You can usually produce an example of an eggcorn by taking a common idiom or collocation, and inventing a different word sequence with a similar sound. If the substituted words have relevant meanings, so much the better; and if the original collocation is archaic or otherwise non-compositional, that improves the chances still further. Using this method, I created the candidate eggcorn "malicious forethought", from the legal term "malice aforethought". Google has 2,990 hits for "malicious forethought", and 21,400 hits for "malice aforethought", so it looks like we have a winner.
However, it's not so simple. One of ghits for the putative eggcorn is in the entry for kill in Webster's Revised Unabridged Dictionary (1913): "To murder is to kill with malicious forethought and intention." What's going on here? Is it possible that "malicious forethought" is not really an eggcorn?
The OED's definition for murder cites "the unlawful killing of a human being with malice aforethought; often more explicitly wilful murder." Overall, the OED has 10 full-text matches for "malice aforethought" in the 2nd edition, and 9 more in the new edition; with no matches at all for "malicious forethought".
In the entry for aforethought, the OED gives the etymology as a calque of an Old Law-French term:
[f. AFORE adv. + thought: see THINK. Apparently introduced as an English translation of the Old Law-Fr. prepense in malice prepense.]
The OED's entry for malice has an etymological narrative that is consistent with this but a little more complicated:
[< Anglo-Norman malice, malise, malisce, Old French, Middle French, French malice (12th cent. in senses 1a, 3, and 5, 1314 in sense 4a, 16th cent. in sense 1d, 17th cent. in sense ‘desire to tease’: see sense 1a) < classical Latin malitia < malus bad (see MAL-) + -itia -ICE.
With malice aforethought (see sense 2), cf. post-classical Latin malitia excogitata (1235, c1323 in British sources), malitia preconcepta (c1300, 15th cent. in British sources), malitia precogitata (1304, 1391 in British sources). With malice purpensed (see sense 2) cf. Anglo-Norman malice purpensé.]
Webster's 2nd defines aforethought adequately, with a reference to the relevant legal term: "Premeditated; prepense; previously in mind; designed; as, malice aforethought, which is required to constitute murder. Bouvier."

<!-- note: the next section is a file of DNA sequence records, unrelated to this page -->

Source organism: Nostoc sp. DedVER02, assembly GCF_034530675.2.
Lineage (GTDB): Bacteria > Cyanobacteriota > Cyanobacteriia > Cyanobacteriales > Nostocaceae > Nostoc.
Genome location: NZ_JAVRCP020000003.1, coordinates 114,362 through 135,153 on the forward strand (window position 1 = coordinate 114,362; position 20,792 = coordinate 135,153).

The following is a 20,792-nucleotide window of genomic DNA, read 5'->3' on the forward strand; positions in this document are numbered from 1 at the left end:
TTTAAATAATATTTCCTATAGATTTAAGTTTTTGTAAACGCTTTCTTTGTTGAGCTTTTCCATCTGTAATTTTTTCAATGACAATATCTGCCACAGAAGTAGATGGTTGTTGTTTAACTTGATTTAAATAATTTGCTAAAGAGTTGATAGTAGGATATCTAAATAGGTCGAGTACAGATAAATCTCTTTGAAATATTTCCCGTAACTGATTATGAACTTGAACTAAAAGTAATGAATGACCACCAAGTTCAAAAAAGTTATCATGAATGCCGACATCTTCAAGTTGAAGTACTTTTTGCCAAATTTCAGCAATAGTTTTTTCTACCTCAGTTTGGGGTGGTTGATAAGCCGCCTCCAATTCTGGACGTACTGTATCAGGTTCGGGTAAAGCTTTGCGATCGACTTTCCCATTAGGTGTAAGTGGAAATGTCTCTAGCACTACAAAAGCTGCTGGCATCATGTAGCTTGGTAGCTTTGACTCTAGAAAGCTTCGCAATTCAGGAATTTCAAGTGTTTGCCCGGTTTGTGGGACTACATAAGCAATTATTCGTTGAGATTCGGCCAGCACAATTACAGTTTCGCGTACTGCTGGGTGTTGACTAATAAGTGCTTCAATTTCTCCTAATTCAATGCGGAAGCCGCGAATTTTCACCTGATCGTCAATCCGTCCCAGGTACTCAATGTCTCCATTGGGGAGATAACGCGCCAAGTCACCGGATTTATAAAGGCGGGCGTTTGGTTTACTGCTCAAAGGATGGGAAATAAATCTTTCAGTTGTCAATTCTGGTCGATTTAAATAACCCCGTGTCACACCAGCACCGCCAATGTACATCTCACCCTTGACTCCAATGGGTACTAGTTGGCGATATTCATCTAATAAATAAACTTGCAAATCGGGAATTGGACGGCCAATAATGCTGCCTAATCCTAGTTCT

Webster's 3rd (1961) seems to have thought better of the "malicious forethought" business. In its entry for kill, says "MURDER implies motive and usu. premeditation in a criminal human act", dispensing entirely with any morphological derivatives of malice. As far as I can tell, the phrase "malicious forethought" does not occur anywhere in the text of the 3rd edition. I qualify this statement because the only on-line search available to me is via a ProQuest service, offering something called a "keyword search" that in other tests seems willing to find words strings in the middle of entries, but turns up nothing for "malicious forethought". In any case, the 3rd edition's entry for aforethought is significantly more complete than in the 2nd edition:
[malice aforethought trans. of AF malice purpensee; malice prepense alter. of earlier malice prepensed (trans. of AF malice purpensee), fr. E malice + obs. E prepensed premediated --- more at PREPENSE]
: deliberate malice : premeditated malice
specif : malice in fact or implied malice in the intention of one who has had sufficient time to act with premeditation in the doing of something unlawful (as in doing serious bodily harm to another person or as in murdering another person)
To sum up, it seems that the redoubtable 1913 Webster's Unabridged really did perpetrate an eggcorn. However, this is a very strange case, since the "mistaken" phrase means essentially the same thing that the "correct" one does, and has the extra advantage of being compositional in contemporary English.
In the technical jargon recently invented for the purpose, the count of 2,990 Google hits for malicious forethought translates to 698 whG/bp (web hits on Google per billion pages), while malice aforethought's 21,400 ghits is 4,994 whG/bp.
[Update: 6/10/2004: Elissa Flagg emailed to point out another variant, "malice of forethought". She observes that "It has a relatively small number of Google instantiations at 533 (most of which are in reference to legal proceedings, although several seem to be about a punk/metal band of that name), but it's the version I've always thought I was hearing." ]
[Update 2/25/2005: Andrew Gray emailed with yet another variant: "malice and forethought", which he observed in an IM conversation. There are 880 Google hits for this version, though some of them seem to fully compositional cases for which "malice aforethought" could not be substituted (e.g. "Malice and forethought, the essentials of an evil will, were shown not to be necessary for organizing and structuring the machinery for the efficiency of the death camps. ") Like "malicious forethought", this is an especially tricky example since it has an entirely appropriate compositional meaning in most contexts in which it might be substituted for "malice aforethought", and is blocked only because of the prior existence of the almost-homophonous phrase. ]
Posted by Mark Liberman at June 9, 2004 05:01 PM